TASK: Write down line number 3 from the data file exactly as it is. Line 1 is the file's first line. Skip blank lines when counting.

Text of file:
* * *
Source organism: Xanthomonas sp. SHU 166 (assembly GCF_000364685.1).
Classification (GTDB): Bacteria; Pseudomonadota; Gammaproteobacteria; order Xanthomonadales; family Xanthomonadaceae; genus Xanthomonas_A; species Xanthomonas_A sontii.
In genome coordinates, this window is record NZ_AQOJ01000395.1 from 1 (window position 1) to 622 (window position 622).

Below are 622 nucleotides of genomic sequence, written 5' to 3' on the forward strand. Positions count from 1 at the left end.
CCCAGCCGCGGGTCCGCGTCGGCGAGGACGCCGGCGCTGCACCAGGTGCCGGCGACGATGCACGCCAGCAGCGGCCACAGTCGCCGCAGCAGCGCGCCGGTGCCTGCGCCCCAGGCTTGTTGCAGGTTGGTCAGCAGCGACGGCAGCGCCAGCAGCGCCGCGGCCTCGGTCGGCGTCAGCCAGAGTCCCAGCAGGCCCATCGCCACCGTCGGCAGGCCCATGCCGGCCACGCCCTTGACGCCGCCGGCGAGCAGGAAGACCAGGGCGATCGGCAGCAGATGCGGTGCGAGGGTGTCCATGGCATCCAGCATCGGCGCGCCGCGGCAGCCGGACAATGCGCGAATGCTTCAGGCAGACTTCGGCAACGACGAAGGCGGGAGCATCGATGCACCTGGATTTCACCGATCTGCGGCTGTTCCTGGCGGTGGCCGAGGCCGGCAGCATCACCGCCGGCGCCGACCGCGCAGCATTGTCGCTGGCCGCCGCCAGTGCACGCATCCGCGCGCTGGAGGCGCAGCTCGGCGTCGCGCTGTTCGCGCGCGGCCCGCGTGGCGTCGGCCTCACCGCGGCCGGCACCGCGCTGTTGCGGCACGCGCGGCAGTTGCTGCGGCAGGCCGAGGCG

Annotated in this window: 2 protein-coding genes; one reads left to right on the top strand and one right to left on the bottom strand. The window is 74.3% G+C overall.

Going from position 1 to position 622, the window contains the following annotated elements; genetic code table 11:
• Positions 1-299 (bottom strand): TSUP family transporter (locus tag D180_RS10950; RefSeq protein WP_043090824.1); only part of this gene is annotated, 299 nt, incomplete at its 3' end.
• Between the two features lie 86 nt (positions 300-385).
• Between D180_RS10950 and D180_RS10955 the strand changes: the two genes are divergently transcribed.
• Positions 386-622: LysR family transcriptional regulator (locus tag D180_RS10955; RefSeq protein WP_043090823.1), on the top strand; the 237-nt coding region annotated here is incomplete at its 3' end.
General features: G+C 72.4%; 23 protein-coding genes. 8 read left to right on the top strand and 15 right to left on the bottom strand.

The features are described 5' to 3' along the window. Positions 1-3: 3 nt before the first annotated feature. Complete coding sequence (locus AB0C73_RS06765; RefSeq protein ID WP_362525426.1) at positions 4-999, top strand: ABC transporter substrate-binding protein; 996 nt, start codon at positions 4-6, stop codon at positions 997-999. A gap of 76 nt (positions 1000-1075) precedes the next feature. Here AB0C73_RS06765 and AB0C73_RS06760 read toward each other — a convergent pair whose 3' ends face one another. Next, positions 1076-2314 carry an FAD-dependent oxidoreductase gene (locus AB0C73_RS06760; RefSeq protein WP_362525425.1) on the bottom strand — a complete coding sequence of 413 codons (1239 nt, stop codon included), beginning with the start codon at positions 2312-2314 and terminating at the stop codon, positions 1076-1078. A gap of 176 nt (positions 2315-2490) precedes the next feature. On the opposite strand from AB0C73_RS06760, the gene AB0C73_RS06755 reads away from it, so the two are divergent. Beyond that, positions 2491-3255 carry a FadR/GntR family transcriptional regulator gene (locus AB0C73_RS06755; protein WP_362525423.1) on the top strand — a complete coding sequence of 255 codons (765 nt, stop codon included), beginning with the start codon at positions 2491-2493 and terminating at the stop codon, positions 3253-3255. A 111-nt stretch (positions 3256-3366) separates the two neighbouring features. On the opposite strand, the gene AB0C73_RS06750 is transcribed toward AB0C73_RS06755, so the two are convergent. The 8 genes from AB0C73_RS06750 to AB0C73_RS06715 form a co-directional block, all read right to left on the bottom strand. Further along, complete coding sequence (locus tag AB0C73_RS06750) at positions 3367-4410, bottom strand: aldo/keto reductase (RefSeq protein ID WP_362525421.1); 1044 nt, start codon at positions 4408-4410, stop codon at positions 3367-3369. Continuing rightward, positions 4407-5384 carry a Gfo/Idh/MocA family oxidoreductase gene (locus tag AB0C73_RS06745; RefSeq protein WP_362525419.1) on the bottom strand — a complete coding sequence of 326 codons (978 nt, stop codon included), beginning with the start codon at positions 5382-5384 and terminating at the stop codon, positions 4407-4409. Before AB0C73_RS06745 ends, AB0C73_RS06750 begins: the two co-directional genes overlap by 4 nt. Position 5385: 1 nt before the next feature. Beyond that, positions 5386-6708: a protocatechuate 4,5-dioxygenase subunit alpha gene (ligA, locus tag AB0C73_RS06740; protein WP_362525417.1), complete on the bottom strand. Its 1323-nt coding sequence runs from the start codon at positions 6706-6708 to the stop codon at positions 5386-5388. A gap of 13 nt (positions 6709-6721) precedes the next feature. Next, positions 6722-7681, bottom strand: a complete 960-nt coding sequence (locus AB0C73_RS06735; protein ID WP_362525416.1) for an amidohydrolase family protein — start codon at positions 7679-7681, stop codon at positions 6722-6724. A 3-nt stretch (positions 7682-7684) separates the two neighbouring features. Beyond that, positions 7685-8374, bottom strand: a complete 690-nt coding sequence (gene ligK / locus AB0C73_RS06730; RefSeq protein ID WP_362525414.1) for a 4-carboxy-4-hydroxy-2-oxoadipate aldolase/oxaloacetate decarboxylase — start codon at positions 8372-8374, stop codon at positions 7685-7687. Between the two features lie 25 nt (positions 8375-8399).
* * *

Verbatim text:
In genome coordinates, this window is record NZ_AQOJ01000395.1 from 1 (window position 1) to 622 (window position 622).